THE most immediate two winners of the EY-Barclays Family Business Award of Excellence have something strikingly in common: both are legacies that span well over a century. B P De Silva Holdings Pte Ltd was founded in 1872 while the Kewalram Chanrai Group has been in business for more than 150 years. Succeeding through generations does not come easy. Various bodies of research have pointed to a dismal reality that many family businesses do not survive beyond the second generation.

Generational change in family businesses is a highly complex process and often involves a balancing act for everyone involved. Resolving issues around succession is both emotionally and practically driven. Many fiscal, legal and financial questions need to be considered, in addition to the personal aims and values of each family member, and the views and aspirations of the next generation of family business owners.

To succeed through generations, family businesses need to sustain the entrepreneurial spirit that not only ensures the pioneering mindset and values which established the business continue to flourish, but also creates future opportunities to deliver innovation and business value.

Taking a long-term perspective of the business is one of the defining features of family businesses. The most crucial element that ensures the viability of the long-term perspective is succession: the aspiration that the business will continue to be run by future generations.

Our experience has shown that a family's unity and values are just as important as investment strategies and cost management in making the family business resilient.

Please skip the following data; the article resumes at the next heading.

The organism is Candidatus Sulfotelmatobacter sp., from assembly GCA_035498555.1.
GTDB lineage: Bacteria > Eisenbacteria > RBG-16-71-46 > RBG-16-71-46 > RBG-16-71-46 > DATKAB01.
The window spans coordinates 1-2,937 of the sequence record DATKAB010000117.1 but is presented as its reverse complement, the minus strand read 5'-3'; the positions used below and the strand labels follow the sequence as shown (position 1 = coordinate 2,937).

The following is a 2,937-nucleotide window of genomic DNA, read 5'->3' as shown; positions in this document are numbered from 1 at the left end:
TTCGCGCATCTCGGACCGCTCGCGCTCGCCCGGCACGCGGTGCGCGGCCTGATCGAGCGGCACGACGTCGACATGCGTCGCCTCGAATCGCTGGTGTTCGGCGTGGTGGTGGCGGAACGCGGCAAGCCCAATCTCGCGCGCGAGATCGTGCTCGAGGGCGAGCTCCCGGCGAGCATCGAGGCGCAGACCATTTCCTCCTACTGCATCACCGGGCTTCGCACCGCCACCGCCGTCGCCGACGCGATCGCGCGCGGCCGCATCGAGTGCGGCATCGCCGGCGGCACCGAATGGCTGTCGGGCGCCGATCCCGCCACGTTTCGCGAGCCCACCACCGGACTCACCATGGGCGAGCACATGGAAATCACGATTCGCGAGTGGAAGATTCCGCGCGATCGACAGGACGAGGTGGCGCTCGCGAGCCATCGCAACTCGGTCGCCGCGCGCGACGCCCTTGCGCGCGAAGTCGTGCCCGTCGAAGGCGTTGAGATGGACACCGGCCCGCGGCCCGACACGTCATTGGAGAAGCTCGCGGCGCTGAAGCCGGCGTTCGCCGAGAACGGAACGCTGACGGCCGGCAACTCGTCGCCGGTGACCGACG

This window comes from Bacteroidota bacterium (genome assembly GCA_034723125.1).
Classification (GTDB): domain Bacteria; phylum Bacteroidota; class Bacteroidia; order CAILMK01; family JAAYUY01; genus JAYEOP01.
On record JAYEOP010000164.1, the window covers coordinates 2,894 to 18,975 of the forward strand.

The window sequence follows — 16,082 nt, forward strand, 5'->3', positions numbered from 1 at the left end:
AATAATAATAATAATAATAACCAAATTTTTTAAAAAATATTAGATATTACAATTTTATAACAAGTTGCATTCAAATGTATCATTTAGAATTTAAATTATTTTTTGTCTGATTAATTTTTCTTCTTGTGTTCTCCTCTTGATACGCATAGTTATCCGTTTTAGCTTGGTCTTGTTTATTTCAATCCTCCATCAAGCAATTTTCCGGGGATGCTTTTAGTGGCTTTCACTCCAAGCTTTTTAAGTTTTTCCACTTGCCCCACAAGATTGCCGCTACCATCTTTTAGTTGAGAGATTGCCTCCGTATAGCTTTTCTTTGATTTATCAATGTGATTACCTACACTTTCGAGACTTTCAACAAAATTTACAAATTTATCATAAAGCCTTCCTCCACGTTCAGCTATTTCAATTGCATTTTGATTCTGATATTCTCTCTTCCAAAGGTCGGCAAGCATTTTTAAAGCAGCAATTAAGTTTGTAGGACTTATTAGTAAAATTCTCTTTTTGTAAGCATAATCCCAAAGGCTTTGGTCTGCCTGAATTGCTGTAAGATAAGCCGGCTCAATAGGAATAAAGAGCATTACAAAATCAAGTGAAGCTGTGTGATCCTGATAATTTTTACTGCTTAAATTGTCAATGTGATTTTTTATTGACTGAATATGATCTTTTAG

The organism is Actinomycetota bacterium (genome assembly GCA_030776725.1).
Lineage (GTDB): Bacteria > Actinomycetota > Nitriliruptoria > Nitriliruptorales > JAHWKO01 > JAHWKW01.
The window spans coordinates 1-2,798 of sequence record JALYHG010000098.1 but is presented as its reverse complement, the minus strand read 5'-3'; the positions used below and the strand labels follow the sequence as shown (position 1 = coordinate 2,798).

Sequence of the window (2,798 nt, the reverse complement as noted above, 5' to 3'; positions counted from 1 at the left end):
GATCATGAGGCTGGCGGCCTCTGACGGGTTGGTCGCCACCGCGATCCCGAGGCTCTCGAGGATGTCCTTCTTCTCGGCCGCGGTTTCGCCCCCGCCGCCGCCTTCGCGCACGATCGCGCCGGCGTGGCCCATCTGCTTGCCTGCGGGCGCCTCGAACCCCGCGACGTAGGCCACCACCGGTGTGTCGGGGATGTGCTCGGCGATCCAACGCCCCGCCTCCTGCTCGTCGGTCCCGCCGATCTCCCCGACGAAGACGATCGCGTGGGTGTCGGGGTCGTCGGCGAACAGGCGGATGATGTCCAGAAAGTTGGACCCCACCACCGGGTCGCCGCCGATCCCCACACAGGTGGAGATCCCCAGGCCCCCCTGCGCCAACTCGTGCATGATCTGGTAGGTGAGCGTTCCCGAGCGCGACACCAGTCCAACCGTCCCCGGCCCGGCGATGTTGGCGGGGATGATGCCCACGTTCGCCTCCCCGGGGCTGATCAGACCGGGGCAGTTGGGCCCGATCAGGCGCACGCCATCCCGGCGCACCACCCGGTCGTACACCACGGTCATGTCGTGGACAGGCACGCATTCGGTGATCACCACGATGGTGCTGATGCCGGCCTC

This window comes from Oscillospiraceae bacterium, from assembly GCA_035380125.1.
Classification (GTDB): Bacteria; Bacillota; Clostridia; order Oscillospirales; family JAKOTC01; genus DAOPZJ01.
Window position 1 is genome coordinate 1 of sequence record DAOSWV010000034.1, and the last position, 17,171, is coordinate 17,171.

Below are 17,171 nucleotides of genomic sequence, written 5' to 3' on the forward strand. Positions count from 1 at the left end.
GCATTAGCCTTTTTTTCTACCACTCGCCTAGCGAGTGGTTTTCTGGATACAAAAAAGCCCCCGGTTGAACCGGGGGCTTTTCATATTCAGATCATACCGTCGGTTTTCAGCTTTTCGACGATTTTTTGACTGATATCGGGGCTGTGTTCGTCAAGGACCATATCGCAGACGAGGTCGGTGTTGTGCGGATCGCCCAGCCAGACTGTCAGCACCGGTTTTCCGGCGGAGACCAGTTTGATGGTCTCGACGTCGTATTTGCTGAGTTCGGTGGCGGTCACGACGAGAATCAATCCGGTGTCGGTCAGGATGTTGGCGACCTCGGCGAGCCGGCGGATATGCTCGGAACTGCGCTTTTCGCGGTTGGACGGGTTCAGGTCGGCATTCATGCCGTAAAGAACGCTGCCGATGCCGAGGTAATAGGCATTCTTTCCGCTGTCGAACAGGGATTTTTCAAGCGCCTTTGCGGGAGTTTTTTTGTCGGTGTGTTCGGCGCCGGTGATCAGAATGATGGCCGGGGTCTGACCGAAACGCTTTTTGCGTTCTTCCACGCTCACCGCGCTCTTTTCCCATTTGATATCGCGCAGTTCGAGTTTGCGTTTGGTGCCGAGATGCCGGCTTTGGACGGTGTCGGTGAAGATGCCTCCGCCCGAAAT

As Narain Girdhar Chanrai, group CEO of Kewalram Chanrai Group, said: "We have been successful through a clear vision and a common set of values . . . We have been able to sustain a highly engaged organisation with an entrepreneurial culture, which is anchored in our vision of being a family-owned but professionally led group with a strong portfolio of businesses."

For Navin Amarasuriya, a director of B P De Silva Holdings Pte Ltd, it is the philosophy gleaned from the Greek proverb "a society grows great when old men plant trees whose shade they know they shall never sit in", that has harmonised the family in growing the business.

There are many intertwining factors that can drive down a family business. Sometimes, unfortunately, the family business has only itself to blame, whether it is due to the inability of the owners to agree, a lack of succession planning, poor conflict resolution or any other reason. There is thus a growingly compelling case for good family governance - and a place for external advisers to help entrepreneurial families to manage themselves systematically and successfully.

FAMILY GOVERNANCE

A successful family governance model must address the elements of forward planning, succession management and conflict management.

Instituting good family governance helps to increase awareness of the links between the family and the business; clearly delineating the issues that concern specifically the management and the owners. It ensures that all family members understand their roles within and their responsibilities towards the business; documents and addresses the expectations of individual family members; and facilitates more effective communications within the family.